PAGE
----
The team at AWS did the hard work. They did the prep. They handled the stress of the situation. They fixed it. They made sure everything came back online in a good state. And they do the hard work of minimizing outages in the future.

I have never been through an AWS outage where any of my actions during the outage actually mattered. Sure I run a sanity check of the systems, but I’ve never seen something not come back online ok. Never had data loss or corruption. The output of my actions was to make me feel better about doing something. I never really need to do anything though.

Ironically, it is big tech companies like Amazon that has made our entire profession obsess over the number of 9s of availability. It feels like it matters a lot.

Sure if you’re down all the time you will lose customers. But how many customers will you actually lose from going down 1-2 days every few years?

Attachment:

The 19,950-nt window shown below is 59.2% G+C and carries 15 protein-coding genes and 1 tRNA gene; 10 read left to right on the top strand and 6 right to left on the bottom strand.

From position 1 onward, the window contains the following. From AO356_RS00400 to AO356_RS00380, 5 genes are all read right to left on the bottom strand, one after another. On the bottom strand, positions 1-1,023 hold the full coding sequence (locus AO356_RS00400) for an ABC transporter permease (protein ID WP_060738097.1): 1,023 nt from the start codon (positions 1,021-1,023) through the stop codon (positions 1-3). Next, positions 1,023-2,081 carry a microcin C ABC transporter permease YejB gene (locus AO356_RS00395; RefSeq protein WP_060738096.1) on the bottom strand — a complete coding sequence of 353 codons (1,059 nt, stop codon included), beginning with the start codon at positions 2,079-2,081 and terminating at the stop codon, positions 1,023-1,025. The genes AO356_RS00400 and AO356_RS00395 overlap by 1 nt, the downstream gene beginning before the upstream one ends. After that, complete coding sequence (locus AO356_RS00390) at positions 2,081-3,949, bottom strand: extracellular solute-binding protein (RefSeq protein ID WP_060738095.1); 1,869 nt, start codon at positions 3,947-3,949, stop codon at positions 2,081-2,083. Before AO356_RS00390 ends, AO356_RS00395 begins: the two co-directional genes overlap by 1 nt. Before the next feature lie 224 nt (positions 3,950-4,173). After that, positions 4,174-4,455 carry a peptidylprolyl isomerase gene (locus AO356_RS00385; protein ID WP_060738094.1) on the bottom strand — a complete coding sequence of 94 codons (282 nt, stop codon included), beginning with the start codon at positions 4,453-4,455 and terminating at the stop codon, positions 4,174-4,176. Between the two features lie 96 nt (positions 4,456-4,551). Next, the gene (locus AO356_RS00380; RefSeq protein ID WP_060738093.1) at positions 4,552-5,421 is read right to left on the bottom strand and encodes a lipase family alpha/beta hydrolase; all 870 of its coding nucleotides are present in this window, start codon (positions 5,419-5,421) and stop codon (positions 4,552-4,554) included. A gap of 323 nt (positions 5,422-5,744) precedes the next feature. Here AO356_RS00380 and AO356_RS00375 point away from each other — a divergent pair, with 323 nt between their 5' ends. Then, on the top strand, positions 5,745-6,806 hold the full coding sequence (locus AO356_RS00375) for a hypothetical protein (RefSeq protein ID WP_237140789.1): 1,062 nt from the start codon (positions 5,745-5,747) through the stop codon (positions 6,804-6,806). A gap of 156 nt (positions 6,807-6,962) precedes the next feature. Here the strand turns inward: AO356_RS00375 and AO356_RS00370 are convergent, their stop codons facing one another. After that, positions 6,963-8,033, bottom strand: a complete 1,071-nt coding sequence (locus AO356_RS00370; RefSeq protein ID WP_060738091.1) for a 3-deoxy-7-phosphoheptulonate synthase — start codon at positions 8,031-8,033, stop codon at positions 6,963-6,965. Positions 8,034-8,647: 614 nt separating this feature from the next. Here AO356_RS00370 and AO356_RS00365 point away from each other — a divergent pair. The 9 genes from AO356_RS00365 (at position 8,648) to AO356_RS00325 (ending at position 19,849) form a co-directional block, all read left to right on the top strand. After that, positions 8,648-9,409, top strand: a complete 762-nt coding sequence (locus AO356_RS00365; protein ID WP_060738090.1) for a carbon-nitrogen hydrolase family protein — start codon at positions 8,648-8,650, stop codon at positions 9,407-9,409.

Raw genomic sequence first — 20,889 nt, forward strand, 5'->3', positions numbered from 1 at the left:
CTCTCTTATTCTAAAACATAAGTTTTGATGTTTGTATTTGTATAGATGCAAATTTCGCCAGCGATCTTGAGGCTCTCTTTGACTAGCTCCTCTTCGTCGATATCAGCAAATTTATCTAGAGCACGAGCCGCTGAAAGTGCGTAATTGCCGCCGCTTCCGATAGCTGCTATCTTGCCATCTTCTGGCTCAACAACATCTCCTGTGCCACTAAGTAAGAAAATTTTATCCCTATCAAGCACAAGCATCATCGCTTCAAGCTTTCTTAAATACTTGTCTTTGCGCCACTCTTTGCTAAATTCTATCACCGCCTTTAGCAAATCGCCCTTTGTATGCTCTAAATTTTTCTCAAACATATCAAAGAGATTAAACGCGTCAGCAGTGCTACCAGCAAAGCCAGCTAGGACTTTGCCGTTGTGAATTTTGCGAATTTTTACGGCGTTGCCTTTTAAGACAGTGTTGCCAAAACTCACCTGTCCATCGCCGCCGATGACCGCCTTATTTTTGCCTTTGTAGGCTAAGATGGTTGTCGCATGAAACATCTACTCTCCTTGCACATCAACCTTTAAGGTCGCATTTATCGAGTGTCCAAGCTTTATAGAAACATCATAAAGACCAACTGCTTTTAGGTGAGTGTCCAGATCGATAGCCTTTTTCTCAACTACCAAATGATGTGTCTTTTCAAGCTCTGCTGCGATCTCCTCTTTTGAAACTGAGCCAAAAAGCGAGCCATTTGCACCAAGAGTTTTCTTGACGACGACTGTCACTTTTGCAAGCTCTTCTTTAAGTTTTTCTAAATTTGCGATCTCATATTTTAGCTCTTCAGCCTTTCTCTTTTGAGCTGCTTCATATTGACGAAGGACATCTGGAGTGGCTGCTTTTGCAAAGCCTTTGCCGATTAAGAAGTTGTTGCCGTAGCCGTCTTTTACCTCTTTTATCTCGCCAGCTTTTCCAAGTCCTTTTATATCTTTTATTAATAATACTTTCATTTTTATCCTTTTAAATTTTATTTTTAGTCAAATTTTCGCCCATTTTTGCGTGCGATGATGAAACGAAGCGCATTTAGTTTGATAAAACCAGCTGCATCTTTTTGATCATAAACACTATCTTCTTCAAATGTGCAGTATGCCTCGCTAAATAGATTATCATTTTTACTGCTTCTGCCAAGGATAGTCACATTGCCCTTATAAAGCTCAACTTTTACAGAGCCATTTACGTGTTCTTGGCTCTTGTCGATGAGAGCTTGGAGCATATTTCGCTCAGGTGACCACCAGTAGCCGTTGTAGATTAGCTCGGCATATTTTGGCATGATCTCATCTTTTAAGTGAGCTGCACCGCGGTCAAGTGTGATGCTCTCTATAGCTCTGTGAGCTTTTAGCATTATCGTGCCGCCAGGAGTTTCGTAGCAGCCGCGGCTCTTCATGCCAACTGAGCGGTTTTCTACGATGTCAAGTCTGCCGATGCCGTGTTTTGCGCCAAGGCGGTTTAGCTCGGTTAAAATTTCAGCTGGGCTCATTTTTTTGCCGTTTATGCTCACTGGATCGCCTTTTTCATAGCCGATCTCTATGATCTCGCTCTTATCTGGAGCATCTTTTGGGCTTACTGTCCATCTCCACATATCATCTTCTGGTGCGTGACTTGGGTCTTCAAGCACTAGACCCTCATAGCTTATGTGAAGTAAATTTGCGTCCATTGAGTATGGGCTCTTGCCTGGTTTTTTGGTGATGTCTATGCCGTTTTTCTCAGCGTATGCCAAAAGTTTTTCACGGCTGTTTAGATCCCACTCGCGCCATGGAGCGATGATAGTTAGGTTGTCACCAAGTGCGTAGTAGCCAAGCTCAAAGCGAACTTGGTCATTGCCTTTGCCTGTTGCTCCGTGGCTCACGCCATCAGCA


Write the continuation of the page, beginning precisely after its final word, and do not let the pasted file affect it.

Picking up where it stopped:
How many people do you think unsubscribed from Netflix because of this AWS outage?

How many people do you think will stop going to McDonald’s because of this AWS outage?

How many people do you think uninstalled Venmo because of this AWS outage?

World of Warcraft used to go down every Tuesday for maintenance the first few years of launch. That product saw over 15 years of success.

If you have a product that people want, an occassional outage is not going to cost you much.

See you at the next AWS outage.

share on twitter share on linked in share on reddit share on facebook
Hi there! I hope you enjoyed this post.

If you did, I'd appreciate it if you took the time to check out my product: Dynomantle

Dynomantle will help you deal with thousands of bookmarks, notes littered everywhere, lost important emails, newsletter subscriptions, and more! If you suffer from information overload, give Dynomantle a try.

Signup for free!
Sign up for the Professor Beekums newsletter for updates on new posts!
Close this